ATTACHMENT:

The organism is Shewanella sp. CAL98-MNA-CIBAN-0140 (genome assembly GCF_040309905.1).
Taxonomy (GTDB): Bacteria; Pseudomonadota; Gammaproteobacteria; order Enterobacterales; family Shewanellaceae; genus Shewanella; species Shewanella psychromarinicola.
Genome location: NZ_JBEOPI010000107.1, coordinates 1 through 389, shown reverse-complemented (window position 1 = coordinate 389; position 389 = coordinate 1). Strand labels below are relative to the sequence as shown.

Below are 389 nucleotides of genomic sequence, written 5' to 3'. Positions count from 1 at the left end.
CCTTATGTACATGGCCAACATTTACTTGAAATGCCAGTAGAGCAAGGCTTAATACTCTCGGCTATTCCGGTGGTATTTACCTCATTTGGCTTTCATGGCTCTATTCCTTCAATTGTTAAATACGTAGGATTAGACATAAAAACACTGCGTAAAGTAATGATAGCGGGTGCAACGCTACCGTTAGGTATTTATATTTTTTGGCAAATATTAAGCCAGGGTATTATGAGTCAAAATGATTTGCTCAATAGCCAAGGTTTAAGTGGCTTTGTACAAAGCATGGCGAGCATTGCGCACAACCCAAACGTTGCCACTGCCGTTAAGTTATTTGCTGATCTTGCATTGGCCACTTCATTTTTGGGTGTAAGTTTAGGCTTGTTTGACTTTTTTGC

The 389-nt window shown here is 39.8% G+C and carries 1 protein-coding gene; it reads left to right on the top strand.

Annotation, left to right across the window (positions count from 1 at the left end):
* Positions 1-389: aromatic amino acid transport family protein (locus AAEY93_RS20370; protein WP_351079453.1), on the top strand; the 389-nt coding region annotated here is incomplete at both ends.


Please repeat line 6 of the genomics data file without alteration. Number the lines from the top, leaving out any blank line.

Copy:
The 389-nt window shown here is 39.8% G+C and carries 1 protein-coding gene; it reads left to right on the top strand.